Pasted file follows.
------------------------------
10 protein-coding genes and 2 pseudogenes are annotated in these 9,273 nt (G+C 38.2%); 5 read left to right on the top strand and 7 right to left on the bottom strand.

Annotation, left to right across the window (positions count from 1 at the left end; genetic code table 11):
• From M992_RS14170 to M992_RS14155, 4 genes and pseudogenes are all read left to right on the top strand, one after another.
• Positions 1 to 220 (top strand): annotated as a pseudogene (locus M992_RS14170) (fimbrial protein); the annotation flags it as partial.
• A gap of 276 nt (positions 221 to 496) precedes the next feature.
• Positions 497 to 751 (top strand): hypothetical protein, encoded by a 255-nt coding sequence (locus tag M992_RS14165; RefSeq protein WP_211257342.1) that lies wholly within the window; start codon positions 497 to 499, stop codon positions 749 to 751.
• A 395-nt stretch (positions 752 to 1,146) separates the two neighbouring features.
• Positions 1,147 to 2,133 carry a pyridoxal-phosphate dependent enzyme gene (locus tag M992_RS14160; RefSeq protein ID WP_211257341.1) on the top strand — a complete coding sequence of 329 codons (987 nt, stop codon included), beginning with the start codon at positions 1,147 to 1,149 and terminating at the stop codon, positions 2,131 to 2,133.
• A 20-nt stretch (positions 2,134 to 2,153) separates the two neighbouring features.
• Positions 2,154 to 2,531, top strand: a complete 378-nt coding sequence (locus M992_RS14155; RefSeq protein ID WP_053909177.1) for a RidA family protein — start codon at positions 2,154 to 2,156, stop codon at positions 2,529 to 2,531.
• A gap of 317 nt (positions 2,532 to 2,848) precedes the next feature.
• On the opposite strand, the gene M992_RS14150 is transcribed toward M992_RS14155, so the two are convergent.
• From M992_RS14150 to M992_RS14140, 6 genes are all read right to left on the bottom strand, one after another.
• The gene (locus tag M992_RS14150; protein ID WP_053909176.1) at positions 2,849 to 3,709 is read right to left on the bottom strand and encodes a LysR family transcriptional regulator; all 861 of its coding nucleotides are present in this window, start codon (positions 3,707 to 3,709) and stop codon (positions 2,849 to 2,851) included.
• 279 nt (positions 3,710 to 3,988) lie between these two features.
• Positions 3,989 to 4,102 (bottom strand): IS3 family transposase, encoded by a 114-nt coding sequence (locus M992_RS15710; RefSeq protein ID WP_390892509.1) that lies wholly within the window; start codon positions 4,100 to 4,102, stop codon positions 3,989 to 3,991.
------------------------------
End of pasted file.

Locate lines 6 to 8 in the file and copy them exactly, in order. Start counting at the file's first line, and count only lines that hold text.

• Positions 497 to 751 (top strand): hypothetical protein, encoded by a 255-nt coding sequence (locus tag M992_RS14165; RefSeq protein WP_211257342.1) that lies wholly within the window; start codon positions 497 to 499, stop codon positions 749 to 751.
• A 395-nt stretch (positions 752 to 1,146) separates the two neighbouring features.
• Positions 1,147 to 2,133 carry a pyridoxal-phosphate dependent enzyme gene (locus tag M992_RS14160; RefSeq protein ID WP_211257341.1) on the top strand — a complete coding sequence of 329 codons (987 nt, stop codon included), beginning with the start codon at positions 1,147 to 1,149 and terminating at the stop codon, positions 2,131 to 2,133.